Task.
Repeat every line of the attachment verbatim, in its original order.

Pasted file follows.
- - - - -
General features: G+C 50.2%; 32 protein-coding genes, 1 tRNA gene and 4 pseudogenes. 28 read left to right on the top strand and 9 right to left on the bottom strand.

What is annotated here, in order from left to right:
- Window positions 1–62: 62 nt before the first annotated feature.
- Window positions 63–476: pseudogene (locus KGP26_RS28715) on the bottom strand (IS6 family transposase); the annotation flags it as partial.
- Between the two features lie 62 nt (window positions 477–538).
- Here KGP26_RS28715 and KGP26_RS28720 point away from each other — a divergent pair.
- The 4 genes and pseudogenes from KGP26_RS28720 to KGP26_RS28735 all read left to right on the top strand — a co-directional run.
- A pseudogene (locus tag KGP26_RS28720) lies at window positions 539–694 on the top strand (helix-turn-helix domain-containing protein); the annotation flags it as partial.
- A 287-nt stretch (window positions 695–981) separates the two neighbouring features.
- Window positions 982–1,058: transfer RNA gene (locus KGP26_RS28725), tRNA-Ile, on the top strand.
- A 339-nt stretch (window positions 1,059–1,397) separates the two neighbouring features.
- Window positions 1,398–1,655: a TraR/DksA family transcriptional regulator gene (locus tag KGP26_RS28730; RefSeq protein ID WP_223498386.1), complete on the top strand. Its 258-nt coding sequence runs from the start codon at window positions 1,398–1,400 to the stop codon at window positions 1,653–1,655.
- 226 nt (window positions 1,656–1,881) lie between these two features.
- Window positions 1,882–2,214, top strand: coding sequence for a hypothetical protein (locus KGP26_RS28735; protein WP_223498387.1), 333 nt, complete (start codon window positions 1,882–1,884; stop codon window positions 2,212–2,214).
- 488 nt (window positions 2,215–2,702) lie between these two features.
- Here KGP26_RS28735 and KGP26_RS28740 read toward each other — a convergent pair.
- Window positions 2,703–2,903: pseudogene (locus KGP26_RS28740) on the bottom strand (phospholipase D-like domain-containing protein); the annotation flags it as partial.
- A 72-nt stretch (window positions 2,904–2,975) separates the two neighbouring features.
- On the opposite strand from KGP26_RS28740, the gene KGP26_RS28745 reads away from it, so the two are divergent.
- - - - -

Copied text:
General features: G+C 50.2%; 32 protein-coding genes, 1 tRNA gene and 4 pseudogenes. 28 read left to right on the top strand and 9 right to left on the bottom strand.

What is annotated here, in order from left to right:
- Window positions 1–62: 62 nt before the first annotated feature.
- Window positions 63–476: pseudogene (locus KGP26_RS28715) on the bottom strand (IS6 family transposase); the annotation flags it as partial.
- Between the two features lie 62 nt (window positions 477–538).
- Here KGP26_RS28715 and KGP26_RS28720 point away from each other — a divergent pair.
- The 4 genes and pseudogenes from KGP26_RS28720 to KGP26_RS28735 all read left to right on the top strand — a co-directional run.
- A pseudogene (locus tag KGP26_RS28720) lies at window positions 539–694 on the top strand (helix-turn-helix domain-containing protein); the annotation flags it as partial.
- A 287-nt stretch (window positions 695–981) separates the two neighbouring features.
- Window positions 982–1,058: transfer RNA gene (locus KGP26_RS28725), tRNA-Ile, on the top strand.
- A 339-nt stretch (window positions 1,059–1,397) separates the two neighbouring features.
- Window positions 1,398–1,655: a TraR/DksA family transcriptional regulator gene (locus tag KGP26_RS28730; RefSeq protein ID WP_223498386.1), complete on the top strand. Its 258-nt coding sequence runs from the start codon at window positions 1,398–1,400 to the stop codon at window positions 1,653–1,655.
- 226 nt (window positions 1,656–1,881) lie between these two features.
- Window positions 1,882–2,214, top strand: coding sequence for a hypothetical protein (locus KGP26_RS28735; protein WP_223498387.1), 333 nt, complete (start codon window positions 1,882–1,884; stop codon window positions 2,212–2,214).
- 488 nt (window positions 2,215–2,702) lie between these two features.
- Here KGP26_RS28735 and KGP26_RS28740 read toward each other — a convergent pair.
- Window positions 2,703–2,903: pseudogene (locus KGP26_RS28740) on the bottom strand (phospholipase D-like domain-containing protein); the annotation flags it as partial.
- A 72-nt stretch (window positions 2,904–2,975) separates the two neighbouring features.
- On the opposite strand from KGP26_RS28740, the gene KGP26_RS28745 reads away from it, so the two are divergent.